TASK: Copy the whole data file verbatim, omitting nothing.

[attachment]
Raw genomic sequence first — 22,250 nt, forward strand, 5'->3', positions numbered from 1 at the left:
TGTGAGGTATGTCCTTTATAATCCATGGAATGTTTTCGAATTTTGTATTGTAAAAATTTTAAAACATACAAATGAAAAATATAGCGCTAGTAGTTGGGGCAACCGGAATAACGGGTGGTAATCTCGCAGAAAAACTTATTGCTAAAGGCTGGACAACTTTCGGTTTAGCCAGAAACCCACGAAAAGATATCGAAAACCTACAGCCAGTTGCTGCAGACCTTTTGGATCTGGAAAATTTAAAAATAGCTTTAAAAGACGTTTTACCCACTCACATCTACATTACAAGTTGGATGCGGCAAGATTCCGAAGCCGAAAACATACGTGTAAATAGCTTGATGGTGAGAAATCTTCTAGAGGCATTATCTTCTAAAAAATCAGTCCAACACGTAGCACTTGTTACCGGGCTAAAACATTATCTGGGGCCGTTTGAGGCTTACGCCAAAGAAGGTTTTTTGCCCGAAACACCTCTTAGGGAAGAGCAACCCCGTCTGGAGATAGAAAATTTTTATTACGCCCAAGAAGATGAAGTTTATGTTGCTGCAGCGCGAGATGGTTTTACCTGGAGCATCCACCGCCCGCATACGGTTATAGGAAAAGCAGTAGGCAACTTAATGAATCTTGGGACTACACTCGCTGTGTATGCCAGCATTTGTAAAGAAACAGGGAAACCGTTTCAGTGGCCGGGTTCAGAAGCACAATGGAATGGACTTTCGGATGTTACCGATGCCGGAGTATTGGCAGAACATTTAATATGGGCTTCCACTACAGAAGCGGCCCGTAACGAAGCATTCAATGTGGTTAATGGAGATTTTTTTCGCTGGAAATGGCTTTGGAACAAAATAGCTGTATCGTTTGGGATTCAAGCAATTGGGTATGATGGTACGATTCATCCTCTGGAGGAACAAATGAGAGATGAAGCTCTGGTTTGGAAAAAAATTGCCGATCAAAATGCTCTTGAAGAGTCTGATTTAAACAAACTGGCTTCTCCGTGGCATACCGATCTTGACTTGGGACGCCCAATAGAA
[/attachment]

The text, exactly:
Raw genomic sequence first — 22,250 nt, forward strand, 5'->3', positions numbered from 1 at the left:
TGTGAGGTATGTCCTTTATAATCCATGGAATGTTTTCGAATTTTGTATTGTAAAAATTTTAAAACATACAAATGAAAAATATAGCGCTAGTAGTTGGGGCAACCGGAATAACGGGTGGTAATCTCGCAGAAAAACTTATTGCTAAAGGCTGGACAACTTTCGGTTTAGCCAGAAACCCACGAAAAGATATCGAAAACCTACAGCCAGTTGCTGCAGACCTTTTGGATCTGGAAAATTTAAAAATAGCTTTAAAAGACGTTTTACCCACTCACATCTACATTACAAGTTGGATGCGGCAAGATTCCGAAGCCGAAAACATACGTGTAAATAGCTTGATGGTGAGAAATCTTCTAGAGGCATTATCTTCTAAAAAATCAGTCCAACACGTAGCACTTGTTACCGGGCTAAAACATTATCTGGGGCCGTTTGAGGCTTACGCCAAAGAAGGTTTTTTGCCCGAAACACCTCTTAGGGAAGAGCAACCCCGTCTGGAGATAGAAAATTTTTATTACGCCCAAGAAGATGAAGTTTATGTTGCTGCAGCGCGAGATGGTTTTACCTGGAGCATCCACCGCCCGCATACGGTTATAGGAAAAGCAGTAGGCAACTTAATGAATCTTGGGACTACACTCGCTGTGTATGCCAGCATTTGTAAAGAAACAGGGAAACCGTTTCAGTGGCCGGGTTCAGAAGCACAATGGAATGGACTTTCGGATGTTACCGATGCCGGAGTATTGGCAGAACATTTAATATGGGCTTCCACTACAGAAGCGGCCCGTAACGAAGCATTCAATGTGGTTAATGGAGATTTTTTTCGCTGGAAATGGCTTTGGAACAAAATAGCTGTATCGTTTGGGATTCAAGCAATTGGGTATGATGGTACGATTCATCCTCTGGAGGAACAAATGAGAGATGAAGCTCTGGTTTGGAAAAAAATTGCCGATCAAAATGCTCTTGAAGAGTCTGATTTAAACAAACTGGCTTCTCCGTGGCATACCGATCTTGACTTGGGACGCCCAATAGAA